Cryptocurrency companies are pushing into the highly regulated US derivatives market as they seek to meet demand from retail traders to make supercharged bets on digital assets.
Volumes in crypto derivatives registered almost $3tn last month, accounting for more than 60 per cent of trading in cryptocurrencies, according to data provider CryptoCompare. Most activity takes place on offshore venues such as those overseen by exchanges giant Binance, which are subject to little or no regulatory oversight.
Crypto groups are now seeking to build beachheads in the tightly supervised US market by buying up smaller companies that already hold licences to operate in America.
The crypto industry is shifting deeper into regulated markets as it looks to build a bigger user base and challenge existing financial companies such as brokerages that already offer trading in equities and other financial assets.
Coinbase, one of the biggest platforms, agreed in January to buy FairX, a small Chicago futures exchange, to make the derivatives market “more approachable” through its “easy-to-use” app.
The move comes after Crypto.com late last year struck a $216mn deal for two retail businesses from the UK’s IG Index; CBOE bought ErisX, a digital assets trading business; and FTX US bought derivatives platform LedgerX.
Derivatives are often used along with borrowing to magnify bets on financial assets. While they are available on a wide range of products such as equities, currencies and commodities, they are most commonly deployed by professional investors.
Rosario Ingargiola, founder and chief executive of Bosonic, a crypto settlement service for institutional investors, pointed out that retail crypto exchanges played a role more akin to retail brokers in currency markets than traditional stock exchanges.
“In the US, the crypto exchanges can’t offer leverage on spot crypto without being a regulated futures commission merchant,” Ingargiola said.
“It’s a big part of why you see larger crypto exchanges buying [Commodity Futures Trading Commission]-regulated platforms that allow offering of derivatives like options and futures to retail clients, because there is huge demand for leveraged products in the retail client segment.”
Futures and options allow traders to put down only a fraction of the value of a deal, effectively betting that prices will rise or fall to a certain point over a pre-determined timeframe. It can increase the size of profits to traders, who can soup up positions with borrowed money, but adverse market moves can also vastly increase the size of losses.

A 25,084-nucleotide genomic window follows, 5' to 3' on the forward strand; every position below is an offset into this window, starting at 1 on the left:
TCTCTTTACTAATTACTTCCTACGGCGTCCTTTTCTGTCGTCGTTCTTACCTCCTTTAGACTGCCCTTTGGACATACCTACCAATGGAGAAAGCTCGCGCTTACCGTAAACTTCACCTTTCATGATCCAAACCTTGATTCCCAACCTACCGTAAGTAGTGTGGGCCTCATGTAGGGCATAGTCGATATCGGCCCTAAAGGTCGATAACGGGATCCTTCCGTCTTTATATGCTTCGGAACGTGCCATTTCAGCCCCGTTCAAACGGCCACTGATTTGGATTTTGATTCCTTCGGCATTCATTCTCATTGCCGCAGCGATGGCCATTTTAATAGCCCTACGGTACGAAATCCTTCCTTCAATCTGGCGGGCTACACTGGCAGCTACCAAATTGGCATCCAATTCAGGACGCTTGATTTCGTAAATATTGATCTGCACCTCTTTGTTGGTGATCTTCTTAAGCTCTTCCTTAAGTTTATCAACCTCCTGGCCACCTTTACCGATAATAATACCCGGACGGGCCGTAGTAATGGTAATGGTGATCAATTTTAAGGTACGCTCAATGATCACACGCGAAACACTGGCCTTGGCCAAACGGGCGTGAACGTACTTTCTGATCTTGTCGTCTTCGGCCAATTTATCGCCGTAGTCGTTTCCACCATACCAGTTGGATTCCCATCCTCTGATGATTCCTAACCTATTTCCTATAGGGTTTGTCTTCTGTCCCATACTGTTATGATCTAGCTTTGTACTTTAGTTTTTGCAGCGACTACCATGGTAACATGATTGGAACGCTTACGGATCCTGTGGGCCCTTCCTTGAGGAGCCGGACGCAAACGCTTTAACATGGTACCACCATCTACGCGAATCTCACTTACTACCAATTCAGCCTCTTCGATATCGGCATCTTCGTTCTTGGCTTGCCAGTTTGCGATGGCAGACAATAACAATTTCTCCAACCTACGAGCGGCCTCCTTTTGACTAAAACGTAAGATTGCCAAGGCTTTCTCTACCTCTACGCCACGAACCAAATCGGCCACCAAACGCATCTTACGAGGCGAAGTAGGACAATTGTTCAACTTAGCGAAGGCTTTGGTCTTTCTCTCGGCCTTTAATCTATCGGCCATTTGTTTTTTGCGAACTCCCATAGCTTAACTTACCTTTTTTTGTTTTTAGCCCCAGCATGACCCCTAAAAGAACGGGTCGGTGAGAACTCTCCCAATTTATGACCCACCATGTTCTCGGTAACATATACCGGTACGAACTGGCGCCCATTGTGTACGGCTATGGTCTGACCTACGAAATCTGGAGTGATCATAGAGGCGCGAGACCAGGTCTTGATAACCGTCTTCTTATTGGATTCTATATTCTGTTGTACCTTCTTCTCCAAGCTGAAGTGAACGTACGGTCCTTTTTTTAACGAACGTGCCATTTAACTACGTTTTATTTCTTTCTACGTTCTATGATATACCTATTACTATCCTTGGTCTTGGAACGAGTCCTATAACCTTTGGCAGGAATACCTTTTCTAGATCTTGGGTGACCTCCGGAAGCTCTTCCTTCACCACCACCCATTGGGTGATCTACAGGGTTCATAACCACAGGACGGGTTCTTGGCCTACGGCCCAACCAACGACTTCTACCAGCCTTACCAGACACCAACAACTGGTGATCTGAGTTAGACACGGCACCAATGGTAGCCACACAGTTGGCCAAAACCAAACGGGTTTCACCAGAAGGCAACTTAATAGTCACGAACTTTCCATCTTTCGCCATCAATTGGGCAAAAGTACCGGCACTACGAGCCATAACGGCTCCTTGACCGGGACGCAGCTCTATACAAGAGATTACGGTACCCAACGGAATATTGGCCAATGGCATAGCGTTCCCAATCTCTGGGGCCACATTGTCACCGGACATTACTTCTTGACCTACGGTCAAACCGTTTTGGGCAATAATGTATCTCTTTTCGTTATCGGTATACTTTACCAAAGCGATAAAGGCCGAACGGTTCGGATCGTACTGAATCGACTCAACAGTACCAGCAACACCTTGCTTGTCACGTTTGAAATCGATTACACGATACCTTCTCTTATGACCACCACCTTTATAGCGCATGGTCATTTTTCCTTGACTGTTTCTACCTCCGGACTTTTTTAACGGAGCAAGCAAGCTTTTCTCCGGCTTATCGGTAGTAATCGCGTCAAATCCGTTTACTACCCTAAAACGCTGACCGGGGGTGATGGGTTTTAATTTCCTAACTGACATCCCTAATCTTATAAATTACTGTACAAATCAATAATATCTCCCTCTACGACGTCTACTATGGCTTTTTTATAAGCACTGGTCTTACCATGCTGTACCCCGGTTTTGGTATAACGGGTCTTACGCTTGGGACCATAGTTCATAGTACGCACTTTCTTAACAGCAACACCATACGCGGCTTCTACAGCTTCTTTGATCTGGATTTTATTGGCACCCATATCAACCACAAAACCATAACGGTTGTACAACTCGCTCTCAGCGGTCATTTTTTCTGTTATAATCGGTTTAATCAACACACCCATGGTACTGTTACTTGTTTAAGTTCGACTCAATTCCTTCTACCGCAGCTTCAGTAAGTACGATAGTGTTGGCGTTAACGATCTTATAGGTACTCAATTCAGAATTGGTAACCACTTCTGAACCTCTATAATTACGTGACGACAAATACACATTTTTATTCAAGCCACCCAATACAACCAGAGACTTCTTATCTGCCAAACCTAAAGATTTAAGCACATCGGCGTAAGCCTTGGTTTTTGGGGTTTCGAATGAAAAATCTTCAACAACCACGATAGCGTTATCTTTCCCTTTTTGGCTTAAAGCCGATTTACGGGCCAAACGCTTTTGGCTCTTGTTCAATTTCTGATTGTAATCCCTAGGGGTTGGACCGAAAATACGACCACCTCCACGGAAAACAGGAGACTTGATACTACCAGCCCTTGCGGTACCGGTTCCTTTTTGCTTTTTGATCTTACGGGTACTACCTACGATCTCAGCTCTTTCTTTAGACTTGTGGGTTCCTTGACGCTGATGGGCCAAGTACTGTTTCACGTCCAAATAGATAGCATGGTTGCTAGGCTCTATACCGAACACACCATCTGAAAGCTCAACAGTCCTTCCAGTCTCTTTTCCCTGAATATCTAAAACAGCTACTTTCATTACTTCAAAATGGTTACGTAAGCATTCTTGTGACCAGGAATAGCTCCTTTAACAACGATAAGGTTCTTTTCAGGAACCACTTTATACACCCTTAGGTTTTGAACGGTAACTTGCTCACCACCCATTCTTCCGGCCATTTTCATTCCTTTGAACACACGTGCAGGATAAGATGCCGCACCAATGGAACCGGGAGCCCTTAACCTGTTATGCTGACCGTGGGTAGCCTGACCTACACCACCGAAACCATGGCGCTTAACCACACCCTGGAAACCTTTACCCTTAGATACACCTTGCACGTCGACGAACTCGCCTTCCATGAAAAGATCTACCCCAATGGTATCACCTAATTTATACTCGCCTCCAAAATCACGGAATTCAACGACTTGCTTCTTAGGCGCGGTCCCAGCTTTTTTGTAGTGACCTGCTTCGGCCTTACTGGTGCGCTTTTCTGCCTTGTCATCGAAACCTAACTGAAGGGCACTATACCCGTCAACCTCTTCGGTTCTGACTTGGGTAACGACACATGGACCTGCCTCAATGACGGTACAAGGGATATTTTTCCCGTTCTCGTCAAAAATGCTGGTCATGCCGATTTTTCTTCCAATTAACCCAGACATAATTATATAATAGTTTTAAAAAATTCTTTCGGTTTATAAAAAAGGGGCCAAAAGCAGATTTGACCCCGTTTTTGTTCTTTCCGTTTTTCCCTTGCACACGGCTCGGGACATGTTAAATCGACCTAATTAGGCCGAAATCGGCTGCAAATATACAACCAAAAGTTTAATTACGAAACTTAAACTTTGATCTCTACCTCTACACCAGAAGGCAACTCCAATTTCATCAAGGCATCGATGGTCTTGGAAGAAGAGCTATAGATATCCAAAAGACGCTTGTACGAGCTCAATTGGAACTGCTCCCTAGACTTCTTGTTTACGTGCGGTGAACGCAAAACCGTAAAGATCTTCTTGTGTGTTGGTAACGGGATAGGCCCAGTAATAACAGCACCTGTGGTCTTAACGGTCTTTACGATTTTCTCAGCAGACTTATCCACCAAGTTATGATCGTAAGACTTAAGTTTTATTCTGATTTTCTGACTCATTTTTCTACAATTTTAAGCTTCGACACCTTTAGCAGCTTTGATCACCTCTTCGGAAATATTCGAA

Last year marked a breakthrough for crypto derivatives. For the first time, volumes in the derivatives market overtook the spot or cash market. In January, derivatives trading represented about three-fifths of the overall market, the highest proportion on record, according to CryptoCompare.
The vast majority of derivatives deals are done on offshore, unregulated platforms Binance, FTX and OKEx. The only regulated US marketplace to have gained traction is CME Group, which last month accounted for about 4 per cent of global crypto derivatives trading, based on CryptoCompare data. Last year, the CME launched “micro” versions of its bitcoin and ether futures contracts to appeal to smaller investors.
“The retail trend is real. We’ve placed our bets that it’s not a fad,” said Martin Franchi, chief executive of NinjaTrader, a retail futures broker, which agreed last month to buy its Chicago rival Tradovate Holdings for $115mn.
“The addressable market has changed by millions. We see a spillover effect. From commission-free trading, they graduate to options, then they graduate to futures,” he said. “Crypto futures are where the two worlds intersect. The spotlight on futures will become stronger.”
Already the lines between retail and institutional markets are getting blurred. Some of Wall Street’s biggest and most experienced names in trading are behind the retail-focused businesses snapped up by crypto exchanges. Small Exchange, for example, was backed by Citadel Securities, Jump, Interactive Brokers and Peak6, a private equity vehicle run by former Chicago options trader Matt Hulsizer.
Some predict that the crypto market will follow the same path as foreign exchange, which offers roughly the same product to retail and institutional investors.
B2C2, a crypto trading firm, has forecast that crypto exchanges will lose ground to brokers whose apps also offer the same easy-to-use user experience as Coinbase. Those consumer trades are usually executed on over-the-counter markets and hedged with futures. And unlike the currency market, retail investors can still trade directly on an exchange, pointed out Chris Dick, senior trader at the group.
But success may lie in the types of competing futures that will probably be on offer.
On crypto futures exchanges, traders who have magnified their bets using borrowing have their positions automatically cut when the price of a digital token reaches a certain threshold, known as the liquidation price. That has led to accusations that it exacerbates market volatility rather than damping it.
The process also jars with the traditional futures market, where investors’ positions are left open if they can supply more collateral overnight. If not, they can be auctioned and moved to another market participant.
The CFTC is strongly encouraging all exchanges listing futures beyond plain vanilla cryptocurrency products to discuss their plans in advance. But a CFTC-regulated exchange, including those owned by a crypto company, can certify their own cryptocurrency products.
“It’s going to be an interesting dynamic,” said Chris Zuehlke, partner at DRW, a Chicago trading firm, and global head of the company’s cryptocurrency arm Cumberland. “Is [auto liquidations] the right model? We need to debate what is best practice.”